What Is a Slot?

A narrow notch, groove, or opening, such as a keyway in a piece of machinery or a slit for a coin in a vending machine. Also: a position in a group, series, or sequence; a job opening; a place or space for something.

In computing, a slot is an assigned position for expansion cards or other devices in a motherboard. A slot may also refer to the space available for memory on a computer.

It’s possible to install multiple expansion slots in a single motherboard, but each slot must be configured to accept the same type of card. The slots are typically labeled with an alphabetical name (such as ISA, PCI, or AGP), and a number that indicates how many slots are available. For a visual example of these labels, see the motherboard definition.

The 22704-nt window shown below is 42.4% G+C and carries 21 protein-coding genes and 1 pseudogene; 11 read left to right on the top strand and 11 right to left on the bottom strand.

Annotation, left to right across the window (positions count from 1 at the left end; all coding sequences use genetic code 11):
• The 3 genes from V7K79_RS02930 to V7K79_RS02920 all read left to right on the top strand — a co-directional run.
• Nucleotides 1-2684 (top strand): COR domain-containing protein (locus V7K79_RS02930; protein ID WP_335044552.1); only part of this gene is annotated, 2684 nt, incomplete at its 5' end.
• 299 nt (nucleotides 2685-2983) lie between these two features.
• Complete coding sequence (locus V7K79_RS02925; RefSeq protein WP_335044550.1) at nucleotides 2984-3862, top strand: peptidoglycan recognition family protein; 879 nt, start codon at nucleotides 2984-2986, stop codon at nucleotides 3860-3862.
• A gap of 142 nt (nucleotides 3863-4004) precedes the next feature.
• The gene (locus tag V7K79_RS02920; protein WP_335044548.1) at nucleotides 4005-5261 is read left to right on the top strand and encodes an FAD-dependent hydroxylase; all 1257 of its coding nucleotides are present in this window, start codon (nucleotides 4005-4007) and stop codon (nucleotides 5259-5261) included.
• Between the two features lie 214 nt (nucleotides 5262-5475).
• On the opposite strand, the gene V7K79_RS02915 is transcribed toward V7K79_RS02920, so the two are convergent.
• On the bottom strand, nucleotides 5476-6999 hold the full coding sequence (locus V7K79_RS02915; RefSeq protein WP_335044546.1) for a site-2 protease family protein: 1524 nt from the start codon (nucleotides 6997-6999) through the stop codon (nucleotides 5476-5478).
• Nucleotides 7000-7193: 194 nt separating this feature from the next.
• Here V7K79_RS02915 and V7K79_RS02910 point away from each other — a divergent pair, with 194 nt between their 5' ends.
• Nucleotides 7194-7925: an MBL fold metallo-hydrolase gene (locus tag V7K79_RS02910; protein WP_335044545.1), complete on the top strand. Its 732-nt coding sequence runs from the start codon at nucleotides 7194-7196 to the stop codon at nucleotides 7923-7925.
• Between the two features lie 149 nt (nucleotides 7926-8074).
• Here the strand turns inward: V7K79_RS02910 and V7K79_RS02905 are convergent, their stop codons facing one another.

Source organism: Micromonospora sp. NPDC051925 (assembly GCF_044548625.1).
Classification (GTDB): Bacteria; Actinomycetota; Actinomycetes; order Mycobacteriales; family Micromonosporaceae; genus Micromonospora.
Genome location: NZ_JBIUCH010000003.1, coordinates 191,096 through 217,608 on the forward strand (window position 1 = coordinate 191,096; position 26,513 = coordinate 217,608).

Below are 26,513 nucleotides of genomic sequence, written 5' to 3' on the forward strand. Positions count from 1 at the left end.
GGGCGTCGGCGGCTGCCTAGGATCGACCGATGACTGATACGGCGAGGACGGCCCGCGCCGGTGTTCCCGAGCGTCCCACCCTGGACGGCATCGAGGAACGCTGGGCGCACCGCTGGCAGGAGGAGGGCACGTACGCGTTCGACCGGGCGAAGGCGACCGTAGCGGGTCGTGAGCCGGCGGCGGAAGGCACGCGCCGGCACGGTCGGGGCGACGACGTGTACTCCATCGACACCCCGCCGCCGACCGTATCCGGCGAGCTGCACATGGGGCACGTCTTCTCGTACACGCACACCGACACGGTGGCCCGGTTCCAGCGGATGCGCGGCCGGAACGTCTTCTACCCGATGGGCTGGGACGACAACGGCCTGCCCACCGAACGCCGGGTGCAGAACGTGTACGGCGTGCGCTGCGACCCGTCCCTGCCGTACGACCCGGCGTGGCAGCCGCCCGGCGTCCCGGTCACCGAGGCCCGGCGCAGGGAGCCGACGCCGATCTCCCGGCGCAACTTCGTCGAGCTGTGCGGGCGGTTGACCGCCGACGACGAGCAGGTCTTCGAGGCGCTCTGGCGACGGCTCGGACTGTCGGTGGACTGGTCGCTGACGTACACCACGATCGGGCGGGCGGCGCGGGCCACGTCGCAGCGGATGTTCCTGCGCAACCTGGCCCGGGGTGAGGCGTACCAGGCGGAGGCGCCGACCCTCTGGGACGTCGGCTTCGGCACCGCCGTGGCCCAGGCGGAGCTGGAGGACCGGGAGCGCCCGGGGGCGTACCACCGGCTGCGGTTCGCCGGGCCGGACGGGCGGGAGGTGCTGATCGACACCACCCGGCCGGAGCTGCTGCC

The slot is an important concept in offer management, but there are a few different views on what it means. Some people believe that slots pay out more often at night, while others argue that it is just a matter of luck and that the jackpots are evenly distributed throughout the day.

Charles Fey invented the Liberty Bell machine in 1899, which used a lever to pull a reel and was designed to give players a taste of gambling without having to leave their saloons. The machines became popular after World War II as governments were drawn to their potential for tax revenue. Today, electromechanical slots have been replaced by electronic games with moving symbols and video displays. Psychologists have found that video slot machines cause their users to reach debilitating levels of gambling addiction three times faster than traditional casino games, even if they’ve previously gambled responsibly.